Hong Kong Launches Default Investment Strategy for Mandatory Provident Fund

Effective April 1, Hong Kong's government introduced the Default Investment Strategy (DIS) for members of the Mandatory Provident Fund (MPF)—the country's mandatory occupational pension program—who do not select an investment strategy for their accounts. The government designed the DIS framework to reduce investment risk, lower fund-related fees, and help diversify investment portfolios. DIS also standardizes existing default investments offered by MPF providers, affecting 610,000 of the 9.3 million MPF accounts.

In Hong Kong, every salaried worker aged 18 to 65 who is employed (full- or part-time) for at least 60 days, has monthly earnings above HK$5,000 (US$654), and is not covered by another approved retirement plan is required to join an MPF plan selected by the employer. An outside provider (trustee) operates each MPF plan and offers its members a range of investment options. Plan members who fail to select an investment option have their assets automatically invested in a default fund.

Before DIS, MPF providers had no specific guidelines for investing member contributions held in default funds. As a result, providers' default fund offerings varied according to their investment targets, risks, fee levels, and performance. The DIS aims to standardize MPF default fund offerings by establishing:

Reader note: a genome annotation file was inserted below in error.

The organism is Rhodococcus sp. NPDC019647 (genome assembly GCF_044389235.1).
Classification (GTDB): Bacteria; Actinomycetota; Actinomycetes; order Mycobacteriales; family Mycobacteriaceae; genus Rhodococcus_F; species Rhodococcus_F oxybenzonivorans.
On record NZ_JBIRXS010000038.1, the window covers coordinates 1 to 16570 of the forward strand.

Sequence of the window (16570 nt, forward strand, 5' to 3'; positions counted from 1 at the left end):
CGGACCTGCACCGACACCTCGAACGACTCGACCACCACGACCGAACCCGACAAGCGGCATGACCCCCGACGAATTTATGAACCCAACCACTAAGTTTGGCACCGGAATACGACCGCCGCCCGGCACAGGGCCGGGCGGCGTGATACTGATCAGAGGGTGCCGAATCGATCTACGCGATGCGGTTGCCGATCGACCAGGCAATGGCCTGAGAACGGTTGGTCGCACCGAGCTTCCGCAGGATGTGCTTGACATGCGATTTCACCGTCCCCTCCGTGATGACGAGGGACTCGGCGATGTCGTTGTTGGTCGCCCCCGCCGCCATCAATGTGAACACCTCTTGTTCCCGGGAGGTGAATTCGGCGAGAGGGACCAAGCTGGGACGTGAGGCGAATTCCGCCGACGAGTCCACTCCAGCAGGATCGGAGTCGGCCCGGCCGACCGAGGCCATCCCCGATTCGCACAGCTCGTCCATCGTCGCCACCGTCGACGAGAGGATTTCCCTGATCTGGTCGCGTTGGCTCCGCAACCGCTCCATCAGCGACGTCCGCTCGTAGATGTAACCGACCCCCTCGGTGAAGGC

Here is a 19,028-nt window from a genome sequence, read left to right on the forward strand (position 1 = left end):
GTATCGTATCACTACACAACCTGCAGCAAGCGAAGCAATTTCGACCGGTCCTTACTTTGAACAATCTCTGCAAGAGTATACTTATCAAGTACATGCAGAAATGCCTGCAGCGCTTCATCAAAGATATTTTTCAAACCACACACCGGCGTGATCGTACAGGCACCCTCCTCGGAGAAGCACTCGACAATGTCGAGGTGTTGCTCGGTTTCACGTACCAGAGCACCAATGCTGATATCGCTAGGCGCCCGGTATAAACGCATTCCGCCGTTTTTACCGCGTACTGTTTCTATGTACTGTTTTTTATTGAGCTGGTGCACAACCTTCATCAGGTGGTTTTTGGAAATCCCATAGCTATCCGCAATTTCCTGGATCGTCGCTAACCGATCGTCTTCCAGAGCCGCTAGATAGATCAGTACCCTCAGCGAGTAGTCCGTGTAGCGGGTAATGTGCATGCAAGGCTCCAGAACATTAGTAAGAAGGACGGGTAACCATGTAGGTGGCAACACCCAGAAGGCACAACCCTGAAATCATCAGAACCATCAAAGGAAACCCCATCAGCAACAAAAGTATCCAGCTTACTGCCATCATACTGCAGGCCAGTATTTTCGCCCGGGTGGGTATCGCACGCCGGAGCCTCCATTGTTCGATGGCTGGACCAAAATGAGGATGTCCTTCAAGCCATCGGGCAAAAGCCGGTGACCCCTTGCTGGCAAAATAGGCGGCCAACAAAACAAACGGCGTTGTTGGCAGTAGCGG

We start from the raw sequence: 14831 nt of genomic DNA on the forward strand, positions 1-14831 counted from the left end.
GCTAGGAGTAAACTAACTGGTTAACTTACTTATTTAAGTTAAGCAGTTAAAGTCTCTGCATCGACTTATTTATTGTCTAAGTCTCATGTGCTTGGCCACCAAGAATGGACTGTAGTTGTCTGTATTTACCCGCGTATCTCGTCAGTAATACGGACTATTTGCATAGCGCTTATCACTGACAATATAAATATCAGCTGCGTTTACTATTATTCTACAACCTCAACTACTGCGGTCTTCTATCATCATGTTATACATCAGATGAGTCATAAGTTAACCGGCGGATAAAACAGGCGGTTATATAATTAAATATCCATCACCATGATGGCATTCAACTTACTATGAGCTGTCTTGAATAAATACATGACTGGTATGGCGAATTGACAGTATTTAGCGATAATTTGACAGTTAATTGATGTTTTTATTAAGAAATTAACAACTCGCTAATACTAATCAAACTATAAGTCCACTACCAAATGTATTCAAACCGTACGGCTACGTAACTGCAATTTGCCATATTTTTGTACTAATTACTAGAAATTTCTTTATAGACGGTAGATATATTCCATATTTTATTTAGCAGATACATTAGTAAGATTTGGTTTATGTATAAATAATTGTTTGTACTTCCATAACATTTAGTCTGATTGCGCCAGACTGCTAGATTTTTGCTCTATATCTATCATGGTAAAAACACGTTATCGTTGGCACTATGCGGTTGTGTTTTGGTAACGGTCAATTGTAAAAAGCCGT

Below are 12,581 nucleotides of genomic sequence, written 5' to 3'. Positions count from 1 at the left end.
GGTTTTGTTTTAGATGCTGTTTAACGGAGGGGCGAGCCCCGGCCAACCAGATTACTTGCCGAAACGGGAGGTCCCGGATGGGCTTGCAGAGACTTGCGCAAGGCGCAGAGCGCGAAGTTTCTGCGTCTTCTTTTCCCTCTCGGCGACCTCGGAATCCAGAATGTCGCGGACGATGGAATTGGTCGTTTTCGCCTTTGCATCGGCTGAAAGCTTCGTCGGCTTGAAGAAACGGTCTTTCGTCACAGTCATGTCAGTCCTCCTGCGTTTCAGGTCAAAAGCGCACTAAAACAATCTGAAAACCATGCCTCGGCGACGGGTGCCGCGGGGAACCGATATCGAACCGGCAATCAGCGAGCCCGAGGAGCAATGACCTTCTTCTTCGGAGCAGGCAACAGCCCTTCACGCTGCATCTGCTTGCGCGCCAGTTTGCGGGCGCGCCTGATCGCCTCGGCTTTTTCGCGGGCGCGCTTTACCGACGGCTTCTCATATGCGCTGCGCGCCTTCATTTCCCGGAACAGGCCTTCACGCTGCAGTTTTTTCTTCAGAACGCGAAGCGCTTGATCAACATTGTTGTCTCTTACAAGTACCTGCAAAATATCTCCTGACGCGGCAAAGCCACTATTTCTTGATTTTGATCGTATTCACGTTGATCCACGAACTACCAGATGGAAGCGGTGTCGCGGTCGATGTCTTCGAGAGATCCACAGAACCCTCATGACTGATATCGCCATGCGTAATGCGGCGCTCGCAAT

• A Core Accumulation Fund (CAF) with roughly 60 percent of assets invested in riskier assets (mostly global equities) and the remainder in less risky assets (mostly global bonds).
  • An Age 65 Plus Fund (A65F) with about 20 percent of assets invested in riskier assets and the rest in low-risk assets.
  • Annual limits on fund-related expenses and administrative fees, including:
    • DIS management fees (including trustee, administrator, custodian, and investment management) capped at 0.75 percent of assets; and
    • DIS administrative costs not included in management fees (such as audit costs) capped at 0.2 percent of assets.

Under the DIS, the government requires providers to reduce the investment risk of default funds gradually as members approach retirement age (65), according to the following age-based schedule:

  • Younger than age 50: Providers invest all contributions (and any funds rolled over from another account) in the CAF.
  • Aged 50–64: Providers gradually reallocate CAF funds to the A65F every year to reduce the share of riskier investments in the member's portfolio by approximately 6.7 percent each year.
  • Older than age 64: Providers invest all member account funds in A65F.

All MPF members may choose to invest a portion of their MPF assets in the DIS or in its two component funds to take advantage of potentially lower investing fees.

The MPF is a privately managed, fully funded occupational retirement system that serves as the second pillar of the territory's social security system, which also includes a universal old-age allowance and a social assistance program. In the MPF, both the employer and employee are required to contribute 5 percent of qualified earnings up to a monthly maximum of HK$30,000 (US$3,861). Employees with monthly earnings less than HK$7,100 (US$914) do not have to contribute, but their employers must. At the end of January 2017, 14 providers managed 32 approved plans in the MPF system, with assets of nearly HK$673 billion (US$87 billion).